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(The Coffee Shop Chronicles, Part 2)

 Time for coffee at last! Maggie already has a table reserved for us.

Gail: Maggie-great to see you. How’s the consulting life?

Maggie: Just about to wrap up one project, another one about to start, and it’s soccer season—the twins are really into it this year. Here’s George!

George: Ladies! Time to put our heads together again.

Chris arrives, smiling broadly.

Chris: Hey, everyone, have I got news! I have a gig! No kidding. It just dropped into my lap. Now I really need to decide what to do.

George: Good for you! So you’ll like my question for Gail too. Someone said I should have a business plan if I am going into consulting. Do I really need a business plan?

Gail: Yes, George, you really do. Your business plan is your proposal to the world. It’s the declaration of your intentions as an independent consultant and in the process of developing it you are going to become a lot clearer about your goals, how to reach them, and how to measure your success.

George: Well, I wouldn’t start an evaluation project without a design. I guess it’s sort of the same thing. It’s just harder when it’s about me!

Gail: You know the old saying, Fail to plan, plan to fail. If you’re going to invest your own time, money, career, and family support into this activity, you want to succeed.

Maggie: [smiling] Actually, George, it’s really fun. You’re doing research on yourself and your own plans for a change. When I made my decision to be an independent consultant, I took two of my friends up to the cabin for the weekend and we had a retreat—flip chart paper, yellow sticky notes, felt pens, the whole workshop thing.

George: How did it work out?

Maggie: We talked for hours, drank a little wine, and took time to dream a bit. I came back with a list of things to do and haven’t looked back since. Now I’m in the middle of Year Two of my three-year plan. I’ve made lots of changes along the way but I feel pretty confident because I’m meeting my objectives and I know what I want to do next.

Chris: (laughs) Well, now I need to take a leave of absence from the City while I’m doing this. My fiancée is pretty anxious about it. Still, I’ve already got a client, so why worry about a business plan?

Gail: What happens when this project is over? When I went into consulting full time I already had one on-going project. Because I had some money coming in, I was able to spend a bit more time on my plan and I felt more realistic about what was possible.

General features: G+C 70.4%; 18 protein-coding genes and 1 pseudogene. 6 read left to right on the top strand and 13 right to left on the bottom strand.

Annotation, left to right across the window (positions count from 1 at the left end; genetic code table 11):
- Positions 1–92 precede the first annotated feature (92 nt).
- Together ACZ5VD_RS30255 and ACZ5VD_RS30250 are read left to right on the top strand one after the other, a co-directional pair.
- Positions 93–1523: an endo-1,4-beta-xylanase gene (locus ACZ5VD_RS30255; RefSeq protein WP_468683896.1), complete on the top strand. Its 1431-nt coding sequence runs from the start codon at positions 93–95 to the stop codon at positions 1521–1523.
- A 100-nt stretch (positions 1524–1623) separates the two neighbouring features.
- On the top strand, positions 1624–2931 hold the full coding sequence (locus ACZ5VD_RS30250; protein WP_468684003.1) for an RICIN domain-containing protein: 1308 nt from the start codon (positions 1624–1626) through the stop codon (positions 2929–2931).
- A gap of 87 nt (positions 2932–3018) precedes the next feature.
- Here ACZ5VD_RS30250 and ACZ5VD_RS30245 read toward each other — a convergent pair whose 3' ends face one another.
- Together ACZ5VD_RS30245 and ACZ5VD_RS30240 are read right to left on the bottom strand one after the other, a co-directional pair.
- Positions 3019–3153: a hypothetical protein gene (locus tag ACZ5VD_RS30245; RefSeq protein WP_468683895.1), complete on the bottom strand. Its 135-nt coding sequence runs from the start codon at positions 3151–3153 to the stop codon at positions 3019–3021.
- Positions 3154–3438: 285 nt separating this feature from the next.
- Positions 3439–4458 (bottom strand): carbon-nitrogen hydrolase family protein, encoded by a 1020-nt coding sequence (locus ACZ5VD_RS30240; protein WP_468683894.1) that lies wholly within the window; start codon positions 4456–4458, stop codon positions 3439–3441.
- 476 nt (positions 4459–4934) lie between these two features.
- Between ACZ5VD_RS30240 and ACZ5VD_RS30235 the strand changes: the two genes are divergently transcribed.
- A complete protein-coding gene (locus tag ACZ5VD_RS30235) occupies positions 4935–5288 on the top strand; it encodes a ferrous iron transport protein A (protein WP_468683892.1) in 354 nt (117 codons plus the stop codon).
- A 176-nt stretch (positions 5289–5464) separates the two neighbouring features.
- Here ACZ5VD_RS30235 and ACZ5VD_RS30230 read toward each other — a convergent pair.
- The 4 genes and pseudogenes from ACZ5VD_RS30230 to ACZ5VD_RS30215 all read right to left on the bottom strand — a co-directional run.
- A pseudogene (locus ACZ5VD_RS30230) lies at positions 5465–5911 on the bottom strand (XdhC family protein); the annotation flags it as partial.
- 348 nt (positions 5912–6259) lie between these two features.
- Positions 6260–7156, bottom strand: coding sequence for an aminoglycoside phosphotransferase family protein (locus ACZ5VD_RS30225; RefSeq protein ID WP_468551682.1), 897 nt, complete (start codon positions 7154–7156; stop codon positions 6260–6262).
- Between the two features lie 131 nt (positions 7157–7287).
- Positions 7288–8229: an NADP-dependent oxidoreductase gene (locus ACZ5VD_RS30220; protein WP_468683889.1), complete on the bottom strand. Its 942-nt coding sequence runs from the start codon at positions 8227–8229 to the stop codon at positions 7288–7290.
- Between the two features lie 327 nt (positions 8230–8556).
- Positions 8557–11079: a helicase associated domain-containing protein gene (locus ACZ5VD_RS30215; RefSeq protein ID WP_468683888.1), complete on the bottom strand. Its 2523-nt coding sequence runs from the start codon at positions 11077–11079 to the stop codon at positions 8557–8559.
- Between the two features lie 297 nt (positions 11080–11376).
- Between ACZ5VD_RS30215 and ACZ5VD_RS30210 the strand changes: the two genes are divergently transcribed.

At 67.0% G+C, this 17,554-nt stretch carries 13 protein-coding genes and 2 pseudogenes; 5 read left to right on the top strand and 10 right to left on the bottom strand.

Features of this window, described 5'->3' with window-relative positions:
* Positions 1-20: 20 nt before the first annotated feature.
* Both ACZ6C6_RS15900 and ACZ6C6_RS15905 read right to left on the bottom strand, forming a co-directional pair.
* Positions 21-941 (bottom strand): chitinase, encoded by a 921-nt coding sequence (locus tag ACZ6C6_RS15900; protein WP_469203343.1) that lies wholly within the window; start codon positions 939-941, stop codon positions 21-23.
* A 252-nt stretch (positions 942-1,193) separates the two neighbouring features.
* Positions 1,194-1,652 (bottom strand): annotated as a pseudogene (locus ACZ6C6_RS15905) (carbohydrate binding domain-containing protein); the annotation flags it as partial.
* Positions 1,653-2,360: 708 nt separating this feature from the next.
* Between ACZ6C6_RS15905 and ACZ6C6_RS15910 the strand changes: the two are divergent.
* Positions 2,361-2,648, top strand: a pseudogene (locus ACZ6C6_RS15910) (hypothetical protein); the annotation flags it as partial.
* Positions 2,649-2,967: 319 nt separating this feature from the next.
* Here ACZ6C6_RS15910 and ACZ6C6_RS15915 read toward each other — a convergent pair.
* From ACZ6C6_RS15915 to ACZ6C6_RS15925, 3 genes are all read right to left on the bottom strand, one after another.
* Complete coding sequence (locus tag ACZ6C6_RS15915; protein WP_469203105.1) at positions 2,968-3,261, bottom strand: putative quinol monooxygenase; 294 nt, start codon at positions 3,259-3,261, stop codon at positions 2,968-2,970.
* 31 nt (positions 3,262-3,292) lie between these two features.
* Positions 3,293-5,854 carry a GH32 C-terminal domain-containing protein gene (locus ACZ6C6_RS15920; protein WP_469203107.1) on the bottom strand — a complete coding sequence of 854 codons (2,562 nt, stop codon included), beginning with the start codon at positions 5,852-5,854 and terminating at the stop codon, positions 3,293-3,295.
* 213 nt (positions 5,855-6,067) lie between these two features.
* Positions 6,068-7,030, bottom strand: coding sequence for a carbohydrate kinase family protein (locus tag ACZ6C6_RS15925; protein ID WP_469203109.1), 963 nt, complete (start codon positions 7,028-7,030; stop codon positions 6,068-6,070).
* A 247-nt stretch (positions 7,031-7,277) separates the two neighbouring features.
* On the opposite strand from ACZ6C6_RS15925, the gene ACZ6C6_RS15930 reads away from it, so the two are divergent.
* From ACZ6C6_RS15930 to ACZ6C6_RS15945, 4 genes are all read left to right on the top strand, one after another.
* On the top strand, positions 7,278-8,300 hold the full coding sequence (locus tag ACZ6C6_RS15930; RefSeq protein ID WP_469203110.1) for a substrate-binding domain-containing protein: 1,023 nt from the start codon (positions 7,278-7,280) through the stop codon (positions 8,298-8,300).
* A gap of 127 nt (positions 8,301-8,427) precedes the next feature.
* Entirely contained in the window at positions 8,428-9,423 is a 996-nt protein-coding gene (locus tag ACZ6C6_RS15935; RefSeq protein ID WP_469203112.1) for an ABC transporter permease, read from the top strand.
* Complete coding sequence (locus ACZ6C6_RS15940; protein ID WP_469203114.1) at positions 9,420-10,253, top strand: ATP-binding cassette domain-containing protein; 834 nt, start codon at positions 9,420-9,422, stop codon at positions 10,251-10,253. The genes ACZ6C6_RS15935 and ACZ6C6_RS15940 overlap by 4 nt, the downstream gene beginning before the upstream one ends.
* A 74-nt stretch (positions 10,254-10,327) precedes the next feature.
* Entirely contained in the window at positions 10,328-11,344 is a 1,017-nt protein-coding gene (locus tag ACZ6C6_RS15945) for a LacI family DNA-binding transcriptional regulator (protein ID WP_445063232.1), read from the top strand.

George: How long does it take?

Gail: Probably a couple of months, spending anywhere from 5-10 hours a week. Even half a day a week is good but you need to work at it consistently.

George: Now I’m in trouble! I knew it would be a lot of work.

Gail: Well just set up a template for your plan and then fill in the gaps as you go. It should be about 10-12 pages long but each topic is very concise. The biggest focus is on your marketing plan.

Maggie: There’s lots of information on the internet on preparing a business plan. I liked doing the information interviews. They helped me clarify my thoughts.

George: Well, I’m a pretty good interviewer so it might be a good place to start. How do I go about it?

Gail: You need to identify some potential clients. Make a list of the organizations you want to work for. Ask around—friends, colleagues, people you meet through networking. Then search on the internet to get contact names. Send them a very polite email explaining the types of services you’re exploring and attach your resume. Be genuine. You aren’t looking for a project, you’re asking for their advice about your business plan.

Maggie: When I tried to set up my interviews, some people were willing to meet with me and some weren’t, others referred me to someone else, and—sorry, Gail—but one person actually said, “Can we get together on Friday?” I got advice and my first project at the same time!

Chris: Lucky you. What kinds of questions should I ask?

Gail: Well for example:

  • How are they meeting their research and evaluation needs?
  • Are they satisfied with the services they have received?
  • Do they see any service gaps in your geographic area?
  • Do they currently have any unmet research needs?
  • Would their organization be interested in the services you plan to offer?
  • What are they looking for most in a consultant?
  • Who else should you talk to?

And don’t forget to send a thank you afterwards.

George: Well, lots to think about. Maybe we can talk some more next time about other key parts of the business plan. Meanwhile, I’ll get busy and see who I can talk to.

Chris: (His cell phone rings) Got to run. Wish me luck!

Gail: You’ll do a great job, Chris.

All: Bye. See you next time!


For more on the continuing adventures of new consultants Maggie, Chris and George, see:

Do I Have What It Takes to Be a Consultant? (The Coffee Shop Chronicles, Part 1)

The Home Office—Pros and Cons (The Coffee Shop Chronicles, Part 3)

Barrington, G. V. (2012). Chapter 7 Your Business Plan. Consulting Start-up and Management: A Guide for Evaluators and Applied Researchers. Los Angeles: SAGE. pp. 76-86.

Government of Canada, Canada Business Network provides links to sample business plans and templates.

Next up: The Cash-flow Wars

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